EXPERTS are demanding a crackdown on the promotion of formula milk for babies as new research estimates universal breastfeeding could save more than 800,000 lives a year.

Writing in a top medical journal a team of Scottish researchers, along with other child health organisations, say the aggressive promotion of breast milk substitutes is a major barrier to increasing the number of mothers who breastfeed.

Dr Alison McFadden, one of the authors and a senior researcher specialising in inequalities in maternal and infant health at Dundee University, said the UK along with other countries should end advertising of formula for babies over six months old.

She said: "The work we have done is not about whether individual mothers or babies should or should not breastfeed, it is their choice.

"We are saying there is no role for the blatant marketing of breast milk substitutes or infant formula. If we compare what the government spend on promoting breastfeeding with the value of the global sales of milk formula then there is absolutely no comparison."

Restricting the promotion of alternatives to breast milk, she said, is one way to tackle barriers which make it more difficult for mothers to breastfeed.

The latest figures for Scotland show 35 per cent of babies are exclusively breastfed at 10 days old. Combination feeding, where infants receive some breast milk and some formula, has increased slightly in the last decade while exclusive feeding has dipped. By six to eight weeks 27 per cent are exclusively breastfed.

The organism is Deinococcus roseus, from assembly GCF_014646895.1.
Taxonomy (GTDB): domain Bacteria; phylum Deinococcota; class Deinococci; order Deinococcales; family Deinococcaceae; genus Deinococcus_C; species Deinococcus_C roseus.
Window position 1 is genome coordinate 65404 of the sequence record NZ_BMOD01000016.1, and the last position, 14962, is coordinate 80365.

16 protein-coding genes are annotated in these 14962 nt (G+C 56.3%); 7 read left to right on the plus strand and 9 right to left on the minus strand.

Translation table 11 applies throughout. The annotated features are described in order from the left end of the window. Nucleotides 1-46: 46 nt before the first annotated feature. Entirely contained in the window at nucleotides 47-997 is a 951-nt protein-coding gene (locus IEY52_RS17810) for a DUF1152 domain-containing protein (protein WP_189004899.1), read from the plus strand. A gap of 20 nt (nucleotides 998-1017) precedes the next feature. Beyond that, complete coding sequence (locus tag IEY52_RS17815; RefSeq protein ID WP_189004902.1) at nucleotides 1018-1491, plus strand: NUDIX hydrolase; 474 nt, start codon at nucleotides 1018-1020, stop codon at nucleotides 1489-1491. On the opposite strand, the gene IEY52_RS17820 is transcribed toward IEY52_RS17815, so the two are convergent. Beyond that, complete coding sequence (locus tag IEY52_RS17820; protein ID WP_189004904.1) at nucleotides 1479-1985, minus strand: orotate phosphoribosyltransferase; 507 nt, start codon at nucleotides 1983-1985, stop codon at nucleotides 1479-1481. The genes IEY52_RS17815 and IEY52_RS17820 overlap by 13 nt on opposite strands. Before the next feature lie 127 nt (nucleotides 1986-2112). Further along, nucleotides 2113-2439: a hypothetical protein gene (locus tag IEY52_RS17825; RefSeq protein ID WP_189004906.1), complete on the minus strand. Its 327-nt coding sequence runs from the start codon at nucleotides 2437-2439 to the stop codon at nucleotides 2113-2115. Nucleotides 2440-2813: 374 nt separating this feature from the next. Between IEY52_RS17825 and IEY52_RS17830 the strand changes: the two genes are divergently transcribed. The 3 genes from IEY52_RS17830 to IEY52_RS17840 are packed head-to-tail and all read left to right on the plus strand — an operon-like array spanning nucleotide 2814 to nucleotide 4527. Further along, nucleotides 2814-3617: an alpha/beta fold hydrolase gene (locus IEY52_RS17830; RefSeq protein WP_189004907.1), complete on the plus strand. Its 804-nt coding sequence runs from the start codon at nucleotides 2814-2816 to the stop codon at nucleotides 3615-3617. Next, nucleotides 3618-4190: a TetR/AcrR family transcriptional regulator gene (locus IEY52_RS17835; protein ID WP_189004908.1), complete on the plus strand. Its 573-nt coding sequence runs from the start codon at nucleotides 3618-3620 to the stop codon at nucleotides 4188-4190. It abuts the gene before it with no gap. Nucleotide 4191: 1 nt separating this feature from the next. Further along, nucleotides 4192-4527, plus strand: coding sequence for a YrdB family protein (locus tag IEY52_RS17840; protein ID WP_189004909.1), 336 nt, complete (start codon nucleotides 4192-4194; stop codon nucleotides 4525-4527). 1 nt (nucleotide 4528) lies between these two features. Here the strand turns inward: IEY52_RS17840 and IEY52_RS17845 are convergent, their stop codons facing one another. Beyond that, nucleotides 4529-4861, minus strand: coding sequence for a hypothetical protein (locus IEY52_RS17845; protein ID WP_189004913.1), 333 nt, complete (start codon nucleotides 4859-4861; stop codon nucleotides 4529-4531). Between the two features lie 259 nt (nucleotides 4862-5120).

According to the new analysis published in The Lancet increasing breastfeeding to near-universal levels for infants and young children could save more than 800,000 young lives a year worldwide.

Professor Cesar Victora, from the Federal University of Pelotas in Brazil and author of the breastfeeding series, said it was a misconception to think the survival benefits largely related to poor countries.

She said: “Our work for this series clearly shows that breastfeeding saves lives and money in all countries, rich and poor alike. Therefore, the importance of tackling the issue globally is greater than ever.”

The research found in high-income countries breastfeeding reduces the risk of sudden infant deaths by more than a third, while in low-and middle-income countries about half of all diarrhoea episodes and a third of respiratory infections could be avoided by breastfeeding. For mothers, there is evidence longer-duration breastfeeding reduces the risks of breast cancer and ovarian cancer.

There is an international code governing the marketing of breast milk substitutes (BMS) and in the UK it is applied to the promotion of milk powder which babies can drink from birth.

However, the paper by Dr MacFadden and her colleagues cites ways in which companies get around the rules. The article, also published in The Lancet, says: "BMS companies circumvent the ban on advertising infant formula by promoting follow-on milks that are not nutritionally necessary and for which companies make exaggerated claims.

"In some countries, including Bangladesh, Brazil, and the UK, BMS companies were reported to seek to influence health professionals through inappropriate sponsorship of health conferences, promotion of their products (eg, by offering incentives to health professionals who sell or promote their products), and forming links with national health professional associations."

They say urgent action is needed to "ensure that the public, health professionals, and decision makers do not continue to be exposed to the dominance of the promotion of BMS."

They also want breastfeeding to be included in new international goals due to be agreed early this year, saying the benefits of preventing infections are not restricted to mothers and children but also the wider community.